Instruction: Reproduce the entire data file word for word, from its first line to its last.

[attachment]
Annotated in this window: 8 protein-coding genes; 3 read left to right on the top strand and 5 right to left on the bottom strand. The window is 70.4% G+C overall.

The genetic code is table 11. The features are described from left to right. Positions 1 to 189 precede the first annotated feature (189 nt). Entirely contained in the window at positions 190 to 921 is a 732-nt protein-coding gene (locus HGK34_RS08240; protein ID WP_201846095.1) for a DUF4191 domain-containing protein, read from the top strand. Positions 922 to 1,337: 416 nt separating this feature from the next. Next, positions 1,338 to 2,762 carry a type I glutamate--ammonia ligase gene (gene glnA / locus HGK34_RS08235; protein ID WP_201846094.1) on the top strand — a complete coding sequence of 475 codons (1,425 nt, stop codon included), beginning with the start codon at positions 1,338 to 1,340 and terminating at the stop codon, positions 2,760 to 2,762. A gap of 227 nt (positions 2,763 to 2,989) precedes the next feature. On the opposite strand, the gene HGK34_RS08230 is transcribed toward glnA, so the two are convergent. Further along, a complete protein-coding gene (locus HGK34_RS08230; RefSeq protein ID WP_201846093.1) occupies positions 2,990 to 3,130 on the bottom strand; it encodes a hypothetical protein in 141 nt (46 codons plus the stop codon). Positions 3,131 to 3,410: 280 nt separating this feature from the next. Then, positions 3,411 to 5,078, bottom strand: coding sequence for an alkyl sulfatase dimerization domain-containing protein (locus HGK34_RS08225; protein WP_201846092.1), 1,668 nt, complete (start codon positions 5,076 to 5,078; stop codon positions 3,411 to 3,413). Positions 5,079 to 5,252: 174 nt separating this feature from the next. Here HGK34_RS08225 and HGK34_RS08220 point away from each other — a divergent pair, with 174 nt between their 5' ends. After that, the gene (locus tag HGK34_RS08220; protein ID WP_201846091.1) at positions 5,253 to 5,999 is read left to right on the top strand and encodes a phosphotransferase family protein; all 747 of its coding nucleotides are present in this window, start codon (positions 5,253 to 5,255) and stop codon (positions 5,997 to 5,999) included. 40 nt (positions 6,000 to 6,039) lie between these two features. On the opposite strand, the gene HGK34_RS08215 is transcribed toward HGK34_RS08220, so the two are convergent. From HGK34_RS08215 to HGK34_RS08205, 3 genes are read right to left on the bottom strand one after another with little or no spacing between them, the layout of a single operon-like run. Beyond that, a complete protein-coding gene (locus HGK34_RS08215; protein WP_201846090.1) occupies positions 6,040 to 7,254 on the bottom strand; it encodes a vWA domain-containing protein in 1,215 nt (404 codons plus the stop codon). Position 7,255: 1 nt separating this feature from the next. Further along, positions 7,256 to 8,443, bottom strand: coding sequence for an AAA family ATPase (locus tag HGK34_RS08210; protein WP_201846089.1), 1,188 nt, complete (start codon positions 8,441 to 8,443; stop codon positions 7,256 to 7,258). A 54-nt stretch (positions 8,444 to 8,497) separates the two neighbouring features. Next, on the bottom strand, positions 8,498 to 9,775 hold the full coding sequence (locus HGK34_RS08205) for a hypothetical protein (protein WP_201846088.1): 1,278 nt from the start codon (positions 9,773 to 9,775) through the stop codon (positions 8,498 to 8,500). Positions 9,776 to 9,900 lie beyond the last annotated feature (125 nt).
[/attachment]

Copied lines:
Annotated in this window: 8 protein-coding genes; 3 read left to right on the top strand and 5 right to left on the bottom strand. The window is 70.4% G+C overall.

The genetic code is table 11. The features are described from left to right. Positions 1 to 189 precede the first annotated feature (189 nt). Entirely contained in the window at positions 190 to 921 is a 732-nt protein-coding gene (locus HGK34_RS08240; protein ID WP_201846095.1) for a DUF4191 domain-containing protein, read from the top strand. Positions 922 to 1,337: 416 nt separating this feature from the next. Next, positions 1,338 to 2,762 carry a type I glutamate--ammonia ligase gene (gene glnA / locus HGK34_RS08235; protein ID WP_201846094.1) on the top strand — a complete coding sequence of 475 codons (1,425 nt, stop codon included), beginning with the start codon at positions 1,338 to 1,340 and terminating at the stop codon, positions 2,760 to 2,762. A gap of 227 nt (positions 2,763 to 2,989) precedes the next feature. On the opposite strand, the gene HGK34_RS08230 is transcribed toward glnA, so the two are convergent. Further along, a complete protein-coding gene (locus HGK34_RS08230; RefSeq protein ID WP_201846093.1) occupies positions 2,990 to 3,130 on the bottom strand; it encodes a hypothetical protein in 141 nt (46 codons plus the stop codon). Positions 3,131 to 3,410: 280 nt separating this feature from the next. Then, positions 3,411 to 5,078, bottom strand: coding sequence for an alkyl sulfatase dimerization domain-containing protein (locus HGK34_RS08225; protein WP_201846092.1), 1,668 nt, complete (start codon positions 5,076 to 5,078; stop codon positions 3,411 to 3,413). Positions 5,079 to 5,252: 174 nt separating this feature from the next. Here HGK34_RS08225 and HGK34_RS08220 point away from each other — a divergent pair, with 174 nt between their 5' ends. After that, the gene (locus tag HGK34_RS08220; protein ID WP_201846091.1) at positions 5,253 to 5,999 is read left to right on the top strand and encodes a phosphotransferase family protein; all 747 of its coding nucleotides are present in this window, start codon (positions 5,253 to 5,255) and stop codon (positions 5,997 to 5,999) included. 40 nt (positions 6,000 to 6,039) lie between these two features. On the opposite strand, the gene HGK34_RS08215 is transcribed toward HGK34_RS08220, so the two are convergent. From HGK34_RS08215 to HGK34_RS08205, 3 genes are read right to left on the bottom strand one after another with little or no spacing between them, the layout of a single operon-like run. Beyond that, a complete protein-coding gene (locus HGK34_RS08215; protein WP_201846090.1) occupies positions 6,040 to 7,254 on the bottom strand; it encodes a vWA domain-containing protein in 1,215 nt (404 codons plus the stop codon). Position 7,255: 1 nt separating this feature from the next. Further along, positions 7,256 to 8,443, bottom strand: coding sequence for an AAA family ATPase (locus tag HGK34_RS08210; protein WP_201846089.1), 1,188 nt, complete (start codon positions 8,441 to 8,443; stop codon positions 7,256 to 7,258). A 54-nt stretch (positions 8,444 to 8,497) separates the two neighbouring features. Next, on the bottom strand, positions 8,498 to 9,775 hold the full coding sequence (locus HGK34_RS08205) for a hypothetical protein (protein WP_201846088.1): 1,278 nt from the start codon (positions 9,773 to 9,775) through the stop codon (positions 8,498 to 8,500). Positions 9,776 to 9,900 lie beyond the last annotated feature (125 nt).